Next Update – June 2019
The Government has launched a new website, Educate Against Hate. The website is one of several measures the government is pursuing to counter Islamist extremism. To visit the website, please click here
This school has responsibility for all aspects of children’s safety and well-being. This means that our safeguarding responsibilities are wide to include all potential risks to children.
From 2015 all schools need to comply with the ‘Prevent Duty’ and ensure that we recognise and respond to any child appearing to be vulnerable to radicalisation. Whilst this is likely to be a rare occurrence we will offer support and guidance to any child who appears vulnerable to exploitation of this kind.
From 1 July 2015 all schools, registered early years childcare providers and registered later years childcare providers are subject to a duty under section 26 of the Counter-Terrorism and Security Act 2015, in the exercise of their functions, to have “due regard to the need to prevent people from being drawn into terrorism”. This duty is known as the Prevent duty. It applies to a wide range of public-facing bodies. Bodies to which the duty applies must have regard to the statutory guidance.
In order for schools and childcare providers to fulfil the Prevent duty, it is essential that staff are able to identify children who may be vulnerable to radicalisation, and know what to do when they are identified. Protecting children from the risk of radicalisation is be seen as part of schools’ and childcare providers’ wider safeguarding duties, and is similar in nature to protecting children from other harms (e.g. drugs, gangs, neglect, sexual exploitation), whether these come from within their family or are the product of outside influences.
We will actively assess the risk of children being drawn into terrorism. Staff will be alert to changes in children’s behaviour which could indicate that they may be in need of help or protection. Staff will use their professional judgement to identify children who may be at risk of radicalisation and act appropriately – which may include making a referral to the Channel programme. The school will work with the LSCB as appropriate.
The school’s designated safeguarding lead will undertake Prevent awareness training to be able to provide advice and support to other staff on how to protect children against the risk of radicalisation. Formal training sessions with all members of staff will be arranged to ensure they are aware of the risk indicators and their duties regarding preventing radicalisation.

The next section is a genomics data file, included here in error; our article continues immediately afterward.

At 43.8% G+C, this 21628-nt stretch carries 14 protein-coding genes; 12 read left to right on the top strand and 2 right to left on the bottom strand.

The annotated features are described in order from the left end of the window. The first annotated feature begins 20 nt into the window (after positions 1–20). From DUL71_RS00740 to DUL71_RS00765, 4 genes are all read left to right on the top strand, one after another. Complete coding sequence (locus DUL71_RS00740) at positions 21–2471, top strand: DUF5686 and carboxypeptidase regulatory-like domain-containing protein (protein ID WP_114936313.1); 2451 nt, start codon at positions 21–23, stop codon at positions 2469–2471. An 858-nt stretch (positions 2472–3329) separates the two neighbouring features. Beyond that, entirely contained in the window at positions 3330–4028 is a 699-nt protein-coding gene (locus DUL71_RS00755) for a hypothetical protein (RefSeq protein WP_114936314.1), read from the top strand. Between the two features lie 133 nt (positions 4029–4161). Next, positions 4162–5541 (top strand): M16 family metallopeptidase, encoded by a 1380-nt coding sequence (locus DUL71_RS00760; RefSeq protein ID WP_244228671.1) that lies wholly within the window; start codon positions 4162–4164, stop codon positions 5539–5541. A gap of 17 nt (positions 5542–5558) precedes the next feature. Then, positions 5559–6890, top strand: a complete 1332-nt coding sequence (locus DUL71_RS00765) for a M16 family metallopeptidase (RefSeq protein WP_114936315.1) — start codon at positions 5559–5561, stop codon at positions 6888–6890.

Any member of staff who identifies such concerns, as a result of observed behaviour or reports of conversations, must report these to the designated safeguarding lead.
Radicalisation refers to the process by which a person comes to support terrorism and forms of extremism. There is no single way of identifying an individual who is likely to be susceptible to an extremist ideology. It can happen in many different ways and, as with managing other safeguarding risks, staff should be alert to changes in children’s behaviour which could indicate that they may be in need of help or protection. School staff should use their professional judgement in identifying children who might be at risk of radicalisation and act proportionately which may include making a referral to the Channel programme.
The statutory Prevent guidance summarises the requirements on schools in terms of four general themes: risk assessment, working in partnership, staff training and IT policies.
- Schools are expected to assess the risk of children being drawn into terrorism, including support for extremist ideas that are part of terrorist ideology. This means being able to demonstrate both a general understanding of the risks affecting children and young people in the area and a specific understanding of how to identify individual children who may be at risk of radicalisation and what to do to support them. Schools and colleges should have clear procedures in place for protecting children at risk of radicalisation. These procedures may be set out in existing safeguarding policies. It is not necessary for schools and colleges to have distinct policies on implementing the Prevent duty.
- The Prevent duty builds on existing local partnership arrangements. For example, governing bodies and proprietors of all schools should ensure that their safeguarding arrangements take into account the policies and procedures of Local Safeguarding Children Boards (LSCBs).
- The Prevent guidance refers to the importance of Prevent awareness training to equip staff to identify children at risk of being drawn into terrorism ICT policy
- The school will ensure that suitable filtering systems are in place to prevent children accessing terrorist and extremist material
School staff should understand when it is appropriate to make a referral to the Channel programme. Channel is a programme which focuses on providing support at an early stage to people who are identified as being vulnerable to being drawn into terrorism. It provides a mechanism for schools to make referrals if they are concerned that an individual might be vulnerable to radicalisation. An individual’s engagement with the programme is entirely voluntary at all stages.